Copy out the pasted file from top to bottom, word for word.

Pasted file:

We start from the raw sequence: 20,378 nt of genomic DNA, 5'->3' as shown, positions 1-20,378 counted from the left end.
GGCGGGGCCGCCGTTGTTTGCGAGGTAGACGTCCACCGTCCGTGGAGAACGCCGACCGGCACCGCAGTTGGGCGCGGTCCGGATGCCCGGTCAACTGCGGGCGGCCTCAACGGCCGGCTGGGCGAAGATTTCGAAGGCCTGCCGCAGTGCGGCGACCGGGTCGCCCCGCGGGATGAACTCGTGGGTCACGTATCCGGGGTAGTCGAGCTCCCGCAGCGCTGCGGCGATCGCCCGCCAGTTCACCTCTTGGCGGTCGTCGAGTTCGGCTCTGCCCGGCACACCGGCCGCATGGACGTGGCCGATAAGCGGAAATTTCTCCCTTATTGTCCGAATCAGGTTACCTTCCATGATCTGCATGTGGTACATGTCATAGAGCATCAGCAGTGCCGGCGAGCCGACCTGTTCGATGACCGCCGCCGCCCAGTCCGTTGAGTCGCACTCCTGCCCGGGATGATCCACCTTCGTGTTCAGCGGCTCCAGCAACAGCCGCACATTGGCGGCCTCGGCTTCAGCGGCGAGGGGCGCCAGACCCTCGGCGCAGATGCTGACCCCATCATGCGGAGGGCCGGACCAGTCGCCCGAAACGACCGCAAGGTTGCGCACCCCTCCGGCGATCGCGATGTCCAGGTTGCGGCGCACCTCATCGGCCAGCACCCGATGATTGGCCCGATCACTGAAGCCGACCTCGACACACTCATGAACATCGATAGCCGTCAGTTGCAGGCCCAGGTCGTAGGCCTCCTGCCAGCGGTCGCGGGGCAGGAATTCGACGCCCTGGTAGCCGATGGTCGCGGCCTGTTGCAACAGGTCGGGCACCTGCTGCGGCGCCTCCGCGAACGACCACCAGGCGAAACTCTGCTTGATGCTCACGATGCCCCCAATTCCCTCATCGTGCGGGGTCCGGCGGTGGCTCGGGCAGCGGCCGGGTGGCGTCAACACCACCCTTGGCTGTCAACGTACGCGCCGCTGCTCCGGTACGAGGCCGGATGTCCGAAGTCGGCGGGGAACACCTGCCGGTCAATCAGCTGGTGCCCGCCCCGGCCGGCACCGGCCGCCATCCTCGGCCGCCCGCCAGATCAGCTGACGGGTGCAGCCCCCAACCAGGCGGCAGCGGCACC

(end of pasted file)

We start from the raw sequence: 20,378 nt of genomic DNA, 5'->3' as shown, positions 1-20,378 counted from the left end.
GGCGGGGCCGCCGTTGTTTGCGAGGTAGACGTCCACCGTCCGTGGAGAACGCCGACCGGCACCGCAGTTGGGCGCGGTCCGGATGCCCGGTCAACTGCGGGCGGCCTCAACGGCCGGCTGGGCGAAGATTTCGAAGGCCTGCCGCAGTGCGGCGACCGGGTCGCCCCGCGGGATGAACTCGTGGGTCACGTATCCGGGGTAGTCGAGCTCCCGCAGCGCTGCGGCGATCGCCCGCCAGTTCACCTCTTGGCGGTCGTCGAGTTCGGCTCTGCCCGGCACACCGGCCGCATGGACGTGGCCGATAAGCGGAAATTTCTCCCTTATTGTCCGAATCAGGTTACCTTCCATGATCTGCATGTGGTACATGTCATAGAGCATCAGCAGTGCCGGCGAGCCGACCTGTTCGATGACCGCCGCCGCCCAGTCCGTTGAGTCGCACTCCTGCCCGGGATGATCCACCTTCGTGTTCAGCGGCTCCAGCAACAGCCGCACATTGGCGGCCTCGGCTTCAGCGGCGAGGGGCGCCAGACCCTCGGCGCAGATGCTGACCCCATCATGCGGAGGGCCGGACCAGTCGCCCGAAACGACCGCAAGGTTGCGCACCCCTCCGGCGATCGCGATGTCCAGGTTGCGGCGCACCTCATCGGCCAGCACCCGATGATTGGCCCGATCACTGAAGCCGACCTCGACACACTCATGAACATCGATAGCCGTCAGTTGCAGGCCCAGGTCGTAGGCCTCCTGCCAGCGGTCGCGGGGCAGGAATTCGACGCCCTGGTAGCCGATGGTCGCGGCCTGTTGCAACAGGTCGGGCACCTGCTGCGGCGCCTCCGCGAACGACCACCAGGCGAAACTCTGCTTGATGCTCACGATGCCCCCAATTCCCTCATCGTGCGGGGTCCGGCGGTGGCTCGGGCAGCGGCCGGGTGGCGTCAACACCACCCTTGGCTGTCAACGTACGCGCCGCTGCTCCGGTACGAGGCCGGATGTCCGAAGTCGGCGGGGAACACCTGCCGGTCAATCAGCTGGTGCCCGCCCCGGCCGGCACCGGCCGCCATCCTCGGCCGCCCGCCAGATCAGCTGACGGGTGCAGCCCCCAACCAGGCGGCAGCGGCACC